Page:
The Dark Side of Voluntary Poverty?

THE POVERTY OF RICHES: ST. FRANCIS OF ASSISI RECONSIDERED. By Kenneth Baxter Wolf (Oxford University Press, 200 Madison Ave., New York, N.Y. 10016, 2003), 208 pp. HB $45.00.

The emergence of a commercial economy in the High Middle Ages created new spiritual challenges for many medieval Christians, who wondered how to reconcile Christ’s instructions to the rich man in the gospel with the emerging profit economy. The mendicant orders, the Franciscans and Dominicans, emerged in large part as a response to the concerns of this new environment. Kenneth Baxter Wolf, a history professor at Pomona College, considers the implications of the voluntary poverty that the mendicants championed, offering a controversial reappraisal of St. Francis of Assisi’s relationship to the poor. At the outset of the work, which is part of the Oxford Studies in Historical Theology series, Wolf notes how Francis is one of the most popular saints the Catholic Church has ever produced—appealing even to various secular audiences. This appeal, however, has led many to overlook the implications of his voluntary poverty on the involuntary poor.

According to Wolf, Francis’s conception of voluntary poverty as a spiritual discipline opened a new way to salvation for the rich, but prevented the poor from using their own involuntary poverty as a means to securing salvation. Besides being excluded from the spiritual benefits of poverty, the poor also received little benefit from Francis’s apostolic poverty. As Wolf sees it, the Franciscan founder did little to raise people’s opinions of the involuntary poor. Moreover, Francis actually hurt the poor with his concept of apostolic poverty. Being moved by their example or desiring spiritual benefits, almsgivers were more likely to donate to Francis and his fellow friars instead of the ordinary poor.

Wolf examines how Francis dealt with lepers to support this point. Leprosy was sometimes viewed in the Middle Ages as a punishment for sinful behavior or as an indication that someone was already damned. Wolf believes that this outlook prompted medieval Christians to remove lepers from society, eschewing the obvious reason that people were afraid of contracting this disease. Therefore, by embracing the leper and living among lepers, Francis was more interested in demonstrating his own rejection of the material world than in alleviating their plight (as I once heard Wolf describe it in a lecture, “Giving a metaphorical middle finger to medieval society.” This explanation is ridiculous on several levels. First of all, these are not mutually exclusive ideas. Moreover, the story of Francis and the leper specifically relates that he not only embraced the leper, but gave him money as well—thereby providing him with the material assistance which Wolf claims was neglected. Furthermore, by embracing the leper and residing with lepers, Francis was setting an example of how a Christian should treat all people regardless of their affliction. To present Francis as merely using the poor and suffering as a way to refashion himself, is reducing all his activity to power relations. Somewhere Michel Foucault is applauding.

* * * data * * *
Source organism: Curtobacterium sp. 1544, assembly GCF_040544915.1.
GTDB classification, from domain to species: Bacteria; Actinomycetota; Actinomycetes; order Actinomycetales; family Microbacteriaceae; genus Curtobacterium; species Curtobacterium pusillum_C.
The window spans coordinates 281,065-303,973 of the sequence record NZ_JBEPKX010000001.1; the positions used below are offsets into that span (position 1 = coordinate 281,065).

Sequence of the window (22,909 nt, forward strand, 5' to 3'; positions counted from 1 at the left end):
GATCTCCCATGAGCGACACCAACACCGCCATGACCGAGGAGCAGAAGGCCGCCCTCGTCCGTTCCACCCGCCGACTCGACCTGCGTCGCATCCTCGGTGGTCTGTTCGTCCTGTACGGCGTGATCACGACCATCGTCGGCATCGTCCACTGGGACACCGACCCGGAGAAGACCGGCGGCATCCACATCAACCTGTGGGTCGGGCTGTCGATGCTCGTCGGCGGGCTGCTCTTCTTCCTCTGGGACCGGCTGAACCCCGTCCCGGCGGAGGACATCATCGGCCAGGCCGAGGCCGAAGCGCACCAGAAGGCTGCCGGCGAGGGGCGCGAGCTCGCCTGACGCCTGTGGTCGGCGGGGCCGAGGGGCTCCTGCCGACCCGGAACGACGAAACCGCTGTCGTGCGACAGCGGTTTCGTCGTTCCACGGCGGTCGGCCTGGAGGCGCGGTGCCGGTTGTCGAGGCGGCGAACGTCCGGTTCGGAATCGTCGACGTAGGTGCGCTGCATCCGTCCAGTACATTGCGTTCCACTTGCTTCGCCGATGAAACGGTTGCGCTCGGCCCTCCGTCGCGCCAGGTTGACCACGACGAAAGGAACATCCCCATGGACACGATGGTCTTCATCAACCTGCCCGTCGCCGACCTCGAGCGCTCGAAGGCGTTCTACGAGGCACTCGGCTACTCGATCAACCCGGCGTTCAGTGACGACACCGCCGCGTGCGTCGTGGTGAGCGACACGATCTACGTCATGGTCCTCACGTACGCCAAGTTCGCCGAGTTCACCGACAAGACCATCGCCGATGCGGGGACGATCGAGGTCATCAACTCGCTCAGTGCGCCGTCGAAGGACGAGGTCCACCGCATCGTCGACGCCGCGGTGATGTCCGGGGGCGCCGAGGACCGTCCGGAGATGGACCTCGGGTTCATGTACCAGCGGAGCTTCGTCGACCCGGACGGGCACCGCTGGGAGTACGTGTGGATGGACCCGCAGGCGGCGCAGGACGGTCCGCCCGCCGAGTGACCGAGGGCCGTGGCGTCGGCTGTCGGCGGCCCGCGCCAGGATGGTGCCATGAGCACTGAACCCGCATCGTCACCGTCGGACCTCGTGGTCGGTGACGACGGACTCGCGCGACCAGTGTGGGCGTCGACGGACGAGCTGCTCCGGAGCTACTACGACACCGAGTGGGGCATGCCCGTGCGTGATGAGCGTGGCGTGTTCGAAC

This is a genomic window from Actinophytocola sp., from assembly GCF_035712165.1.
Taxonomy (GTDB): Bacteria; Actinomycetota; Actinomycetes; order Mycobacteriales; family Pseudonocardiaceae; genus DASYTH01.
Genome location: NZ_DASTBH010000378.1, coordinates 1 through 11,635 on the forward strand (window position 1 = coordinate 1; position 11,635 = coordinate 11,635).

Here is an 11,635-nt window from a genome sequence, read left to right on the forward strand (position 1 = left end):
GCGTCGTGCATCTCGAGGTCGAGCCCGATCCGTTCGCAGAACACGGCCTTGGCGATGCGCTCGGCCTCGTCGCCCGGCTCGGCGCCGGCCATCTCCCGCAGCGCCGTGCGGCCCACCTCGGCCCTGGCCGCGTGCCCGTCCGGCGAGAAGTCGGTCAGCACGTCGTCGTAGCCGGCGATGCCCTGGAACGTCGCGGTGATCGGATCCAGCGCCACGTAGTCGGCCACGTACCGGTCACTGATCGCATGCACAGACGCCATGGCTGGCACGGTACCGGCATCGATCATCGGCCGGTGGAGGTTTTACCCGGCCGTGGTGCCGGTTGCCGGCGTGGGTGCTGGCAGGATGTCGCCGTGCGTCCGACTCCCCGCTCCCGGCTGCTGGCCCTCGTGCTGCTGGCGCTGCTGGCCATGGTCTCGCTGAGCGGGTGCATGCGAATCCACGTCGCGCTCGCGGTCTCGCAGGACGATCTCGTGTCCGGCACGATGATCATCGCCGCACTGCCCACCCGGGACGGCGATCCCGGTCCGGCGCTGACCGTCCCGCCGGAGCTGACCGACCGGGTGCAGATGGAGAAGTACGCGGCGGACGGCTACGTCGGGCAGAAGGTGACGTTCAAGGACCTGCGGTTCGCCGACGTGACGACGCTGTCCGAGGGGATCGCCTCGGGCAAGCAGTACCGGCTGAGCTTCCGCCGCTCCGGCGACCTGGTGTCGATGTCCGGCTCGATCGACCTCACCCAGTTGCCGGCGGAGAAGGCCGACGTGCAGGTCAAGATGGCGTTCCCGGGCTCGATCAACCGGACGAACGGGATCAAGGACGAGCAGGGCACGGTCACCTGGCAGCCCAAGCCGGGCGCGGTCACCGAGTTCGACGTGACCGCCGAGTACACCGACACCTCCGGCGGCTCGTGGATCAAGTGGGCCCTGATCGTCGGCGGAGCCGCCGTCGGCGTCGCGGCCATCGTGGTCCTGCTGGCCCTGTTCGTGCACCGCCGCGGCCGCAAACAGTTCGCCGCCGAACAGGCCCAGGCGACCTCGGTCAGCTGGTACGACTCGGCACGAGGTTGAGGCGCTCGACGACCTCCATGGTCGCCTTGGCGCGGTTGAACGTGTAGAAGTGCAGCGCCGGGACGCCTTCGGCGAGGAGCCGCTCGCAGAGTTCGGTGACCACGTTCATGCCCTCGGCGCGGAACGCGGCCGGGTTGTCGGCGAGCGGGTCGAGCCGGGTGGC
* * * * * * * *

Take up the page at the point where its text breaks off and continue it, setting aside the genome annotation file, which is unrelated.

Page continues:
Unfortunately, Wolf maintains this flawed methodology throughout the book. The coarse tunic which Francis wore is viewed as a vehicle through which he displayed his rejection of material comfort and reaped spiritual benefits, instead of an exercise in sacrifice and mortification. The author goes on to suggest that charitable distribution was clearly ancillary to the spiritual program of the friars. This analysis is short sighted and naive. Even if we accept Wolf’s basic premise, Francis by himself hardly averted many resources from the poor. Moreover, the author appears to miss the essence of the early Franciscans. Their voluntary poverty meant that they had no wealth—so they themselves owned nothing to give to the poor. However, there are plenty of examples even in Francis’s own life of the saint giving food and clothing to the destitute when he received these things through begging. The early Franciscans were not social workers and never presented themselves as such. They were a religious order whose spirituality was rooted in their rejection of material goods.

Franco Zeffirelli’s Brother Sun, Sister Moon has been rightfully criticized over the years for presenting Francis as a hippie of the 1960s (with a Donovan soundtrack to boot) instead of as a medieval ascetic. In arguing for this radical reinterpretation of Franciscan poverty, Wolf too seems more concerned with refashioning Francis according to modern theories—perhaps for the purposes of a new book. Unfortunately, like Zeffirelli’s film, Wolf fails to assess and present the founder of the Franciscans within his own historical context.

Vincent Ryan
St. Louis University
Saint Louis, Mo

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